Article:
• Promise that the child will have an education or a better future in another place. Families may be asked to pay a fee to the traffickers for arranging the ‘service’ of this e.g. cost of travel or documents
  • Traffickers make a profit from the money a child earns through exploitation, forced labour or crime. Often this is explained as a way for a child to pay off a debt they or their family ‘owe’ to the traffickers. This debt may be passed down from the parents to their children to repay.

Although it’s impossible to know exactly how many children and young people are victims, evidence suggests that Modern Slavery is on the increase. Some victims have been trafficked from overseas and some are British victims who might have existing vulnerabilities. Despite their individual circumstances, all are susceptible to the promises of well-paid work and good accommodation, which turns out to be a lie.

Children and young people may experience multiple types of exploitation and may not be able to disclose all forms of their exploitation to professionals. Please find below examples of some forms of child exploitation:

  • Forced labour (nail bars, car washes, catering, agricultural work, factory work)
  • Forced criminal activity (begging. cannabis cultivation, pick-pocketing, street based theft, drug dealing, gang-related crime, county lines activity)
  • Sexual Exploitation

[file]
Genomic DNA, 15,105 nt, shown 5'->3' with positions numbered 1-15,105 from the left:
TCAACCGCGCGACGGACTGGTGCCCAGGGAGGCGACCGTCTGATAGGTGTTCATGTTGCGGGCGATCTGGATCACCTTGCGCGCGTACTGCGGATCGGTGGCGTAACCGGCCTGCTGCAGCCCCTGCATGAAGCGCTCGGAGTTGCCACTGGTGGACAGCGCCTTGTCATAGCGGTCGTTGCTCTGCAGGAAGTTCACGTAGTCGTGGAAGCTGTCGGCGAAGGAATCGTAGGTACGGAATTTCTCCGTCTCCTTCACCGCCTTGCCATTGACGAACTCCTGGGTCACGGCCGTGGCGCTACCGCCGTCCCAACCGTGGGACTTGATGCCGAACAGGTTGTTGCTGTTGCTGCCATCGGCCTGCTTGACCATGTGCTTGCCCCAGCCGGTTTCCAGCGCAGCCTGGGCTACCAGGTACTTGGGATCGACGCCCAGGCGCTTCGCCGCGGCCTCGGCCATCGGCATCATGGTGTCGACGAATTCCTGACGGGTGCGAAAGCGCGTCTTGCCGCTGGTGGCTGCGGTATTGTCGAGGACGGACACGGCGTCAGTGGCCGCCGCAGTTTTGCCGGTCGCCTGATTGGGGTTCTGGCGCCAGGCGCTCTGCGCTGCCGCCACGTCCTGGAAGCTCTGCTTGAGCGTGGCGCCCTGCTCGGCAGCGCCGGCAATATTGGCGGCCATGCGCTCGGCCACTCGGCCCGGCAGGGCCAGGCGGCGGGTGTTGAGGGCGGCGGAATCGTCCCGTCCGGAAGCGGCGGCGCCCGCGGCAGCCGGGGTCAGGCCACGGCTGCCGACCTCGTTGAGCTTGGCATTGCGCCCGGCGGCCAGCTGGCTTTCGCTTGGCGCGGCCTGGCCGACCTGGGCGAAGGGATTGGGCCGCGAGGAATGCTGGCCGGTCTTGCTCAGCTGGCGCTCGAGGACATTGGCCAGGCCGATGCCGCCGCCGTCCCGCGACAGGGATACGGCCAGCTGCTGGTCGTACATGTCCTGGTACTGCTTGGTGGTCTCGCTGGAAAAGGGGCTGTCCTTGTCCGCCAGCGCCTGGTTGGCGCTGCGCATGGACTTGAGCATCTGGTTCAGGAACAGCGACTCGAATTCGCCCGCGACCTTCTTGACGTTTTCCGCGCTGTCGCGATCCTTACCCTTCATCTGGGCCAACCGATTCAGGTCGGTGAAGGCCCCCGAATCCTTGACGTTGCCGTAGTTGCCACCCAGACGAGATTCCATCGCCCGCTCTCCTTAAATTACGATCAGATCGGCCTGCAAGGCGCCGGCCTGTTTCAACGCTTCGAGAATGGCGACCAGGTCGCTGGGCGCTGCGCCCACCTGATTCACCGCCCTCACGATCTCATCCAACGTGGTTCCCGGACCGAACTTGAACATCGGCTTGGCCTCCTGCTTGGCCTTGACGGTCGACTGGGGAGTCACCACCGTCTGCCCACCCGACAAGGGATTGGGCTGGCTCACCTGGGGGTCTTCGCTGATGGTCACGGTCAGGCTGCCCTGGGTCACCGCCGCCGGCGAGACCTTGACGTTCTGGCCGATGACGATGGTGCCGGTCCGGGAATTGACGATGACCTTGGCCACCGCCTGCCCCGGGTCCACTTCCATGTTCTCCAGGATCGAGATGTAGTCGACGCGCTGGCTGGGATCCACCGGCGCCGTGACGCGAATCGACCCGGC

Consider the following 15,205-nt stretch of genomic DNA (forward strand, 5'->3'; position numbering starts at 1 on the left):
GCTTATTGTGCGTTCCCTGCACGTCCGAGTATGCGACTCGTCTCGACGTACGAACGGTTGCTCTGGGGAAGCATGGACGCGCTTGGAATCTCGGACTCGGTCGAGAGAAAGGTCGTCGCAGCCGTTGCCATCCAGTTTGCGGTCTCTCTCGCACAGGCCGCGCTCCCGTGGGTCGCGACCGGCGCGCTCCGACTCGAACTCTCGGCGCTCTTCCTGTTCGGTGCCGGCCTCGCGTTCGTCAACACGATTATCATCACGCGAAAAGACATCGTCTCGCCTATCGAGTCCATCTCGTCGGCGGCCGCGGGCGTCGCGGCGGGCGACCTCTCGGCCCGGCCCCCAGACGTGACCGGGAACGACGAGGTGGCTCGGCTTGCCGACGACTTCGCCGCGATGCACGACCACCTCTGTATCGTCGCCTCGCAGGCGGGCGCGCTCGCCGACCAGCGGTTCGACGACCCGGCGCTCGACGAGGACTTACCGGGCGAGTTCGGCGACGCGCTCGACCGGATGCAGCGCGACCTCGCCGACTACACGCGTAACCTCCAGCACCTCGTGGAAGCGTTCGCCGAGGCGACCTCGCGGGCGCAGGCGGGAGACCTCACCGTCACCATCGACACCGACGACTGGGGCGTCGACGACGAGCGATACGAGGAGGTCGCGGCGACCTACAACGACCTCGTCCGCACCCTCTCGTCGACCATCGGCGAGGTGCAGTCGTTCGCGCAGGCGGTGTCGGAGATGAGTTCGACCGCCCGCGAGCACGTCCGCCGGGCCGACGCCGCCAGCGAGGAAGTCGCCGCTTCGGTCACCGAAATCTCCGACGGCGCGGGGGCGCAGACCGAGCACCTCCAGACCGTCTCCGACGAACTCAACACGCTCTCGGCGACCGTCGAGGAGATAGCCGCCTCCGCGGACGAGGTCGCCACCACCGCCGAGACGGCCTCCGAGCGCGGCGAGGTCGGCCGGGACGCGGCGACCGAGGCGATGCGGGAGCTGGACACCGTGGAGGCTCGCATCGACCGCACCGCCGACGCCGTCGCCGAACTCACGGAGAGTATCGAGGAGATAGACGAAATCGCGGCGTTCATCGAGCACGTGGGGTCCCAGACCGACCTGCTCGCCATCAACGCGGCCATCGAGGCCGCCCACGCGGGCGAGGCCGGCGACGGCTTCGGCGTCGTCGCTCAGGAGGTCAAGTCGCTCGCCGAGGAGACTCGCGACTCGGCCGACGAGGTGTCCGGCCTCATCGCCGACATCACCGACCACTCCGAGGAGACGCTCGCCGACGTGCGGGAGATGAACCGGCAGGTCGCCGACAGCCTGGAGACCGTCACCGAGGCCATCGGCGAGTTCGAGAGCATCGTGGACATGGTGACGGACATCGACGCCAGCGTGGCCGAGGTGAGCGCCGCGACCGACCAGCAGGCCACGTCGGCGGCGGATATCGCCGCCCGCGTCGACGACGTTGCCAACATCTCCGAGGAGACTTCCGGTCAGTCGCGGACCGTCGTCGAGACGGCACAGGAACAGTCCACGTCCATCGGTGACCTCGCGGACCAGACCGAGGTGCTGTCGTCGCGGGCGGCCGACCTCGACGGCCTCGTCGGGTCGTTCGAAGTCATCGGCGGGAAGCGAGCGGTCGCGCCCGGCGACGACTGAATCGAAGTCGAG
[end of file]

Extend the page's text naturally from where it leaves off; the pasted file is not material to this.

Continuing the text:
• Domestic Servitude (cooking, cleaning and childcare)
  • Benefit Fraud (including pregnant young people exploited for maternity benefits)
  • Illegal inter-country adoption and private fostering arrangements
  • Forced marriage
  • Bonded labour/debt bondage (children can be born into a situation where they must work to pay off a debt incurred by their parents as noted above)
  • Organ harvesting (unexplained injuries, extensive missing periods, arrival in the UK with unknown medicines.)

Please note that children cannot consent to their own exploitation and may not recognise that they are a victim of abuse. Children may perceive themselves to be in control of their own situation and consider themselves to be making their own money and having a free choice about whether to participate in the activity.

Signs that a child has been trafficked

Identifying a child who has been trafficked is difficult as they are intentionally hidden and isolated from the services and communities who can identify and protect them.

Signs that a child has been trafficked may not be obvious, but could include:

  • rarely leaving the house
  • having no time to play
  • living apart from family or having limited social contact with friends, family and the community